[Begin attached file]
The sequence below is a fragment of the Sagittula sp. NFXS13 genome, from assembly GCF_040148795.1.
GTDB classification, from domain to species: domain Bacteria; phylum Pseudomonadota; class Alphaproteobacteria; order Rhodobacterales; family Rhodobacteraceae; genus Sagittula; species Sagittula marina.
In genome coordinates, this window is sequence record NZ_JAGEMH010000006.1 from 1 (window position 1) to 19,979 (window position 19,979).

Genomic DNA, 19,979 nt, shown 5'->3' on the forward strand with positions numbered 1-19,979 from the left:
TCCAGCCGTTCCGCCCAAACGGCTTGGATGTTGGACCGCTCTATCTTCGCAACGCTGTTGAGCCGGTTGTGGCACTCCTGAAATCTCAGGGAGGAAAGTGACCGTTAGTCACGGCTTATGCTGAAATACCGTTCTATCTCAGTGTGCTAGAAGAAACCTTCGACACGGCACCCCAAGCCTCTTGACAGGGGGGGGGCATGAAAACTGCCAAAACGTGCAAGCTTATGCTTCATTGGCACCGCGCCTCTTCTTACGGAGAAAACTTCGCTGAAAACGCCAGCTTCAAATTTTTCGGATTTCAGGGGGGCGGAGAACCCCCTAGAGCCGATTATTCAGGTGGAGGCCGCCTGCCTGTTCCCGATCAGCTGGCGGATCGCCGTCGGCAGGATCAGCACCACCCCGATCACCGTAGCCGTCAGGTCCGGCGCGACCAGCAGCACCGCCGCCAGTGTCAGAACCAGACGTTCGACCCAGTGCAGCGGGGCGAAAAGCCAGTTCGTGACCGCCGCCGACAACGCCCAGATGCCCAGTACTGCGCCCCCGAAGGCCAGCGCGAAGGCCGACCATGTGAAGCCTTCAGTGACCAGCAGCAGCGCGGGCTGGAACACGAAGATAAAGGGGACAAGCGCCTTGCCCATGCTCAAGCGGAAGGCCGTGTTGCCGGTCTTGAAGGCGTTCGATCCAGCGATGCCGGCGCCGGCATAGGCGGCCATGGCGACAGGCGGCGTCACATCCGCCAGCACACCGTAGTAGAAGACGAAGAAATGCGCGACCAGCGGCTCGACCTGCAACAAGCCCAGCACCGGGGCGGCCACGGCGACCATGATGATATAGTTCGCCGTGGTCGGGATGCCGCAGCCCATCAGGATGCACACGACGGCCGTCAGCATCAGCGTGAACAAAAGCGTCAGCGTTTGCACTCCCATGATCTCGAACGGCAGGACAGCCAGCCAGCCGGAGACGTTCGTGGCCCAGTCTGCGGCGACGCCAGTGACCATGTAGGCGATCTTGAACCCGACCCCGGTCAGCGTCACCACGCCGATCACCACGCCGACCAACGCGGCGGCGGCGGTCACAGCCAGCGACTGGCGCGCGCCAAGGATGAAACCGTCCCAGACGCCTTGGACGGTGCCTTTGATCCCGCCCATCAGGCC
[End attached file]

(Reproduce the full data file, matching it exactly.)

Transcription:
The sequence below is a fragment of the Sagittula sp. NFXS13 genome, from assembly GCF_040148795.1.
GTDB classification, from domain to species: domain Bacteria; phylum Pseudomonadota; class Alphaproteobacteria; order Rhodobacterales; family Rhodobacteraceae; genus Sagittula; species Sagittula marina.
In genome coordinates, this window is sequence record NZ_JAGEMH010000006.1 from 1 (window position 1) to 19,979 (window position 19,979).

Genomic DNA, 19,979 nt, shown 5'->3' on the forward strand with positions numbered 1-19,979 from the left:
TCCAGCCGTTCCGCCCAAACGGCTTGGATGTTGGACCGCTCTATCTTCGCAACGCTGTTGAGCCGGTTGTGGCACTCCTGAAATCTCAGGGAGGAAAGTGACCGTTAGTCACGGCTTATGCTGAAATACCGTTCTATCTCAGTGTGCTAGAAGAAACCTTCGACACGGCACCCCAAGCCTCTTGACAGGGGGGGGGCATGAAAACTGCCAAAACGTGCAAGCTTATGCTTCATTGGCACCGCGCCTCTTCTTACGGAGAAAACTTCGCTGAAAACGCCAGCTTCAAATTTTTCGGATTTCAGGGGGGCGGAGAACCCCCTAGAGCCGATTATTCAGGTGGAGGCCGCCTGCCTGTTCCCGATCAGCTGGCGGATCGCCGTCGGCAGGATCAGCACCACCCCGATCACCGTAGCCGTCAGGTCCGGCGCGACCAGCAGCACCGCCGCCAGTGTCAGAACCAGACGTTCGACCCAGTGCAGCGGGGCGAAAAGCCAGTTCGTGACCGCCGCCGACAACGCCCAGATGCCCAGTACTGCGCCCCCGAAGGCCAGCGCGAAGGCCGACCATGTGAAGCCTTCAGTGACCAGCAGCAGCGCGGGCTGGAACACGAAGATAAAGGGGACAAGCGCCTTGCCCATGCTCAAGCGGAAGGCCGTGTTGCCGGTCTTGAAGGCGTTCGATCCAGCGATGCCGGCGCCGGCATAGGCGGCCATGGCGACAGGCGGCGTCACATCCGCCAGCACACCGTAGTAGAAGACGAAGAAATGCGCGACCAGCGGCTCGACCTGCAACAAGCCCAGCACCGGGGCGGCCACGGCGACCATGATGATATAGTTCGCCGTGGTCGGGATGCCGCAGCCCATCAGGATGCACACGACGGCCGTCAGCATCAGCGTGAACAAAAGCGTCAGCGTTTGCACTCCCATGATCTCGAACGGCAGGACAGCCAGCCAGCCGGAGACGTTCGTGGCCCAGTCTGCGGCGACGCCAGTGACCATGTAGGCGATCTTGAACCCGACCCCGGTCAGCGTCACCACGCCGATCACCACGCCGACCAACGCGGCGGCGGCGGTCACAGCCAGCGACTGGCGCGCGCCAAGGATGAAACCGTCCCAGACGCCTTGGACGGTGCCTTTGATCCCGCCCATCAGGCC